A day trip to Maastricht: what to see, do, and eat

Ahh, Maastricht. The metropolitan of Limburg. You’ll find plenty there! This beautiful city is the ultimate marriage of classic Dutchness and that southern European vibe.

Cute cobbled streets, pretty parks, and medieval monuments — Maastricht has a little bit of something for everyone.

Having been ruled by French, Spanish, Prussian, and Austrian powers throughout history, the province of Limburg has a distinct character compared to its northern Dutch counterparts, making for a truly unique experience when visiting Maastricht.

Whether you’re looking for a fun day out on the Maas River, exploring the mysterious Fort Sint Pieter caves, or just want somewhere pretty to walk around, Maastricht is the perfect destination for a casual day trip.

Main spots to see in Maastricht

There are many hidden gems to see on your day trip to Maastricht, including stunning architecture, comfy cafés, and pretty plazas.

But if you’re only here for a day, be sure to check out some of these main attractions:

The Vrijthof: delicious food, lively atmosphere, and events galore

This square has some of the best bars and restaurants in Maastricht, not to mention the irresistible Pinky’s waffles and ice cream!

Saint Servatius Basilica and the St. John Church at the Vrijthof on a day trip to Maastricht
Have you ever seen a red spire before? We certainly haven’t. Image: Depositphotos

Many annual events take place on this square that people from all over the country come to see.

From André Rieu concerts to Carnival to Christmas — if it’s happening in Maastricht, it’s happening at the Vrijthof. 

The Markt: the heart of Maastricht

The Markt’s central feature is the town hall, and major events in Maastricht tend to spill over onto this square from the nearby Vrijthof.

It’s another hot spot for many lekker bars and restaurants in Maastricht.

A pretty place to get your groceries. Image: Emily Burger/Supplied

On Wednesdays and Fridays, you’ll find a local farmer’s market here, where you can buy fresh local produce!

Wyck: the place to shop, eat, and be seen

The Wyck is a trendy area you shouldn’t miss on your day trip to Maastricht — with stylish art galleries, vintage boutiques, and upmarket restaurants.

It’s one of the first areas you hit when walking towards the centre from the station, and it’s a rather stunning first impression.

Sint Servaasbridge: an ancient beauty

This is quite possibly the oldest bridge in the Netherlands, dating back to the 13th century.

Spanning over the Maas River, this old beauty connects the two halves of Maastricht, whereby you can walk straight from Wyck into the old town.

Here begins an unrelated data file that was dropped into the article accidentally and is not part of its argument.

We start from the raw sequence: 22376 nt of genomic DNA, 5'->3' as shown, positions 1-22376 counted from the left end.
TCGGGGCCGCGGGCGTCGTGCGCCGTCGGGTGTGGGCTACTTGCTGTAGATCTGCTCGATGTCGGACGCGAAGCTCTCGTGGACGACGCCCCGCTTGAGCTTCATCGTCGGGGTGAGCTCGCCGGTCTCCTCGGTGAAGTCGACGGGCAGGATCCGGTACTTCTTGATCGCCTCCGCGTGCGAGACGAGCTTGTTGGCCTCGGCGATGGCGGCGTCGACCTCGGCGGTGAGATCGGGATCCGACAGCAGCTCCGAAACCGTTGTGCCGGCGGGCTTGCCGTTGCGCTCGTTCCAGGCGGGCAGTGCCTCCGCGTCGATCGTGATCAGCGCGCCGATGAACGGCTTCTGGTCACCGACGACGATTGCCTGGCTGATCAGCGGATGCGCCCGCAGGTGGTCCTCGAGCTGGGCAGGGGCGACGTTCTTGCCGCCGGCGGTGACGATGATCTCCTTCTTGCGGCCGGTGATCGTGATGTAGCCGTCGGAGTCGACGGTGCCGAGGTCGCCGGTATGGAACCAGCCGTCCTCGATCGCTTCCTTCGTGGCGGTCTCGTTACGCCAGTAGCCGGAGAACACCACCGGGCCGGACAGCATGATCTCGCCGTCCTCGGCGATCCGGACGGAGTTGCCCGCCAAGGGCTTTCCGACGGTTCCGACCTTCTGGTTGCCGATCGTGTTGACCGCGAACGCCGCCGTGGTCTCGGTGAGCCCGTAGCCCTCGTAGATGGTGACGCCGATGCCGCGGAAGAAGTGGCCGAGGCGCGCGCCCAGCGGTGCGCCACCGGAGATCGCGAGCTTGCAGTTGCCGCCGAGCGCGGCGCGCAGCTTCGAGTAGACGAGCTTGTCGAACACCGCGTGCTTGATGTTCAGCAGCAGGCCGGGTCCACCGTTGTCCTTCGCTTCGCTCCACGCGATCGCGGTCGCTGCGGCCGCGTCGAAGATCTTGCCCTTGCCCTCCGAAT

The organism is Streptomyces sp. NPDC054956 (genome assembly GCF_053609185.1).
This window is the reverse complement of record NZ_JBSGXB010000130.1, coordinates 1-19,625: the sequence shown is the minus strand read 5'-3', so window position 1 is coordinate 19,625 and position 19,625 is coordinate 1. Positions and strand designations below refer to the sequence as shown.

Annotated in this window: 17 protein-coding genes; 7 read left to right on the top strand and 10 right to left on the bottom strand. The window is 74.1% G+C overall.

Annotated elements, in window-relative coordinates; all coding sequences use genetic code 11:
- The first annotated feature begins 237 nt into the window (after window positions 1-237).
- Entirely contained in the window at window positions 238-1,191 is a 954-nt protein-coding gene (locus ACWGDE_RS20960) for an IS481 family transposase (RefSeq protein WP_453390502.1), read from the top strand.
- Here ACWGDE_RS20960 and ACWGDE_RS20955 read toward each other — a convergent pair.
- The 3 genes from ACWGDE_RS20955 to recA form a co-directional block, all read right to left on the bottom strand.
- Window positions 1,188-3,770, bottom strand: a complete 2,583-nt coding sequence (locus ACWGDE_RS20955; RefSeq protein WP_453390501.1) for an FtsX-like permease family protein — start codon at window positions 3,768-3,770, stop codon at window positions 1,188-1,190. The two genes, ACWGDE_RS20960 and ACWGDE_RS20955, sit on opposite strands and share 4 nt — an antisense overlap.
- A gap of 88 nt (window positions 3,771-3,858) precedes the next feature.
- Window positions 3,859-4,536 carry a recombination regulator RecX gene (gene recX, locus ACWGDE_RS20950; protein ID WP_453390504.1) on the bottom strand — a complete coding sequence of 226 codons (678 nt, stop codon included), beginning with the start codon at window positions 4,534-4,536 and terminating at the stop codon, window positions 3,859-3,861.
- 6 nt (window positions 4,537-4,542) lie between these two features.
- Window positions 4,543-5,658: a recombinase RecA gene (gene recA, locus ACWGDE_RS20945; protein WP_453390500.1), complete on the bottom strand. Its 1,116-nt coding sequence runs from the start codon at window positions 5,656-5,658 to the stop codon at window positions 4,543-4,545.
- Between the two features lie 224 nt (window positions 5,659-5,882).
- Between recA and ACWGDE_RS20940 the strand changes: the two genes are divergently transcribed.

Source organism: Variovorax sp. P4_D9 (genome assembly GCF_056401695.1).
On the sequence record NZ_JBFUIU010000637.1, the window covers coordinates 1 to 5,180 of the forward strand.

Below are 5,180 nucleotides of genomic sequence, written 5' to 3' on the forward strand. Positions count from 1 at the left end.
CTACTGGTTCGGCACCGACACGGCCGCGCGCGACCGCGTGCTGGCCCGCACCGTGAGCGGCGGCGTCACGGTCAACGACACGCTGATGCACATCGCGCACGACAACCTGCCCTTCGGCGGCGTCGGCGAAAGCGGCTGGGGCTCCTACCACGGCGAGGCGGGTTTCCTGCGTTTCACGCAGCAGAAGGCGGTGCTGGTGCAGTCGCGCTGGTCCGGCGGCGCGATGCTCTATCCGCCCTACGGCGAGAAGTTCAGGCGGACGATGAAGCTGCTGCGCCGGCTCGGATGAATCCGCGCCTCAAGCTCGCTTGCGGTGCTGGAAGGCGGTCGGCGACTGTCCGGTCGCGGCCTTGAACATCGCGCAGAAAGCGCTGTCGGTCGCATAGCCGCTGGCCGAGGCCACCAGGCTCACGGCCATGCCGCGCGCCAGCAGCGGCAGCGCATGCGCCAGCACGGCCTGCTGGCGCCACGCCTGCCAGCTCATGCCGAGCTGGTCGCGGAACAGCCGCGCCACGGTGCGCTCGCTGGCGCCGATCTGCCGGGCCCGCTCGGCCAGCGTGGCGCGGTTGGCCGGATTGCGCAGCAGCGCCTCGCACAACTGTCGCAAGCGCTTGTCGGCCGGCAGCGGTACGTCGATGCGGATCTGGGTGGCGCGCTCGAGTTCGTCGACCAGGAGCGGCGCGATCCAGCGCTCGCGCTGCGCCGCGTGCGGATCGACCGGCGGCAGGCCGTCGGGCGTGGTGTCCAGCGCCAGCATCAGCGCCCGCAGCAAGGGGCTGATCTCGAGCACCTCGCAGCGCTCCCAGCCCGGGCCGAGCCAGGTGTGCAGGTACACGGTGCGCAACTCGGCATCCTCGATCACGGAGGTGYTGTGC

When the weather is good, this spot is perfect for taking pictures with the Maastricht skyline behind you, as it offers a great view of both sides of the city. 

Boekhandel Dominicanen: a bookstore built into a church

This 700-year-old Gothic church was converted into a bookstore in 2006 — and what a bookstore it is! Over 50,000 books are packed in the stone walls and shelves.

The nave is dominated by what is essentially a two-story bookcase that you can climb and walk around. Here, timeless literature blends perfectly into the living history of the church.

Books in English and other languages are also available, and a cafe sits snugly at the back — gezellig!

AlleyCat: bikes and coffee in one

If you find yourself in need of a coffee break AND a bike part, look no further than the Alley Cat Bikes & Coffee.

They pride themselves in serving ethical, speciality coffee, as well as anything to do with bikes really. Homely wooden tables, fresh cakes, and the cutest dogs are always there to welcome you when you enter.

READ MORE | 9 brilliant places to work or study in Maastricht

If you’re not in the mood for a coffee, they also have a delectable dirty chai latte which we highly recommend.  

Helpoort: the old city gate

Helpoort was the city gate of Maastricht during medieval times, and it still stands remarkably well-preserved today.

Historical city gate Helpoort with parts of the old city wall in Maastricht, Holland on Day trip to Maastricht
A day trip to Maastricht is not complete without a visit to the glorious city gate, which dates all the way back to 1229! Image: Depositphotos

Dating back to the 13th century, as many things in Maastricht do, this is the oldest surviving city gate in the Netherlands.

Take a stroll through the gate and along the old wall for a scenic walk and a taste of Limburg history. 

Stokstraat: fancy stores and eats

Known for its historic appearance, Stokstraat is one of the oldest streets in Maastricht.

Today, it hosts luxurious fashion and interior design stores. Traditional Burgundian restaurants with the finest wines and quality food can also be found along this street.